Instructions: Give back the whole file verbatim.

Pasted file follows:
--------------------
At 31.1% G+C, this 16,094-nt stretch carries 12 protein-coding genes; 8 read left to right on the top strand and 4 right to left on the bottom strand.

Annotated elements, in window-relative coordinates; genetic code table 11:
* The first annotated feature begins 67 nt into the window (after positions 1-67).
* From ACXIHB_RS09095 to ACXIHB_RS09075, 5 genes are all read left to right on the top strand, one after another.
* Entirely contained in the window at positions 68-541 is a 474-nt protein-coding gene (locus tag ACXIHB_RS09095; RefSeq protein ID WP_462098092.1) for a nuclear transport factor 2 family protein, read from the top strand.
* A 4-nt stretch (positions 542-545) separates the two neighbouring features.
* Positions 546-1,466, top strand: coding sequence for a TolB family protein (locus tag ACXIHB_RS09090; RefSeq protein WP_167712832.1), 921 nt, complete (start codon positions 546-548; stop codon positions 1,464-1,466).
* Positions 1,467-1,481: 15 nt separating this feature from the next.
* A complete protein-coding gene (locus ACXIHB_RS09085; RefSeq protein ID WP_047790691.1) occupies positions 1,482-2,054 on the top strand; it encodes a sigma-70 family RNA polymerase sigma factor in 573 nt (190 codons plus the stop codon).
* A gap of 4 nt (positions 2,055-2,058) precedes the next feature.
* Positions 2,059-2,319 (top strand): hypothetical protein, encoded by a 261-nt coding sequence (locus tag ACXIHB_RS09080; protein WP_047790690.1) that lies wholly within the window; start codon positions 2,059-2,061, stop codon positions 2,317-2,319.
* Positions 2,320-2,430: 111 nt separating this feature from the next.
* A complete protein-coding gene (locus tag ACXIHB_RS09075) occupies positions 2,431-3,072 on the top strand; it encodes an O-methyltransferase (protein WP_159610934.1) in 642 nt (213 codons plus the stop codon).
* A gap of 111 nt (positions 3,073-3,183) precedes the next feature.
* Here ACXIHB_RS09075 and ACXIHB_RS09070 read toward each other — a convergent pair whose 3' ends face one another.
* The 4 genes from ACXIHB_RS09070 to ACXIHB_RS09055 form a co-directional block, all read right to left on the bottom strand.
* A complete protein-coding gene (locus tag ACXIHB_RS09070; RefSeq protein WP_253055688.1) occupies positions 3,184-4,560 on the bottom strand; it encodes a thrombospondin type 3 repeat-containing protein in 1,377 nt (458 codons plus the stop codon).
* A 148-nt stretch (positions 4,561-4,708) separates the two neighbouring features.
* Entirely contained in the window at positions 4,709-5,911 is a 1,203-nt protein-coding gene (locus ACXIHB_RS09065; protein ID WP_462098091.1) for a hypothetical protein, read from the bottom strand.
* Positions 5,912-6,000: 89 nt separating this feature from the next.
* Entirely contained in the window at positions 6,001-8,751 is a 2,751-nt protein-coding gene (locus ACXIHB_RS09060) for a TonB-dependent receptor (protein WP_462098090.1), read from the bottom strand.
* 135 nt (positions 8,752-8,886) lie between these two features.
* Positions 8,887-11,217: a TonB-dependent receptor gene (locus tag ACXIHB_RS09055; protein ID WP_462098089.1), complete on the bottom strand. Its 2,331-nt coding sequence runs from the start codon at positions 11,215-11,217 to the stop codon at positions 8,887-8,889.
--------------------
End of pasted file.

At 31.1% G+C, this 16,094-nt stretch carries 12 protein-coding genes; 8 read left to right on the top strand and 4 right to left on the bottom strand.

Annotated elements, in window-relative coordinates; genetic code table 11:
* The first annotated feature begins 67 nt into the window (after positions 1-67).
* From ACXIHB_RS09095 to ACXIHB_RS09075, 5 genes are all read left to right on the top strand, one after another.
* Entirely contained in the window at positions 68-541 is a 474-nt protein-coding gene (locus tag ACXIHB_RS09095; RefSeq protein ID WP_462098092.1) for a nuclear transport factor 2 family protein, read from the top strand.
* A 4-nt stretch (positions 542-545) separates the two neighbouring features.
* Positions 546-1,466, top strand: coding sequence for a TolB family protein (locus tag ACXIHB_RS09090; RefSeq protein WP_167712832.1), 921 nt, complete (start codon positions 546-548; stop codon positions 1,464-1,466).
* Positions 1,467-1,481: 15 nt separating this feature from the next.
* A complete protein-coding gene (locus ACXIHB_RS09085; RefSeq protein ID WP_047790691.1) occupies positions 1,482-2,054 on the top strand; it encodes a sigma-70 family RNA polymerase sigma factor in 573 nt (190 codons plus the stop codon).
* A gap of 4 nt (positions 2,055-2,058) precedes the next feature.
* Positions 2,059-2,319 (top strand): hypothetical protein, encoded by a 261-nt coding sequence (locus tag ACXIHB_RS09080; protein WP_047790690.1) that lies wholly within the window; start codon positions 2,059-2,061, stop codon positions 2,317-2,319.
* Positions 2,320-2,430: 111 nt separating this feature from the next.
* A complete protein-coding gene (locus tag ACXIHB_RS09075) occupies positions 2,431-3,072 on the top strand; it encodes an O-methyltransferase (protein WP_159610934.1) in 642 nt (213 codons plus the stop codon).
* A gap of 111 nt (positions 3,073-3,183) precedes the next feature.
* Here ACXIHB_RS09075 and ACXIHB_RS09070 read toward each other — a convergent pair whose 3' ends face one another.
* The 4 genes from ACXIHB_RS09070 to ACXIHB_RS09055 form a co-directional block, all read right to left on the bottom strand.
* A complete protein-coding gene (locus tag ACXIHB_RS09070; RefSeq protein WP_253055688.1) occupies positions 3,184-4,560 on the bottom strand; it encodes a thrombospondin type 3 repeat-containing protein in 1,377 nt (458 codons plus the stop codon).
* A 148-nt stretch (positions 4,561-4,708) separates the two neighbouring features.
* Entirely contained in the window at positions 4,709-5,911 is a 1,203-nt protein-coding gene (locus ACXIHB_RS09065; protein ID WP_462098091.1) for a hypothetical protein, read from the bottom strand.
* Positions 5,912-6,000: 89 nt separating this feature from the next.
* Entirely contained in the window at positions 6,001-8,751 is a 2,751-nt protein-coding gene (locus ACXIHB_RS09060) for a TonB-dependent receptor (protein WP_462098090.1), read from the bottom strand.
* 135 nt (positions 8,752-8,886) lie between these two features.
* Positions 8,887-11,217: a TonB-dependent receptor gene (locus tag ACXIHB_RS09055; protein ID WP_462098089.1), complete on the bottom strand. Its 2,331-nt coding sequence runs from the start codon at positions 11,215-11,217 to the stop codon at positions 8,887-8,889.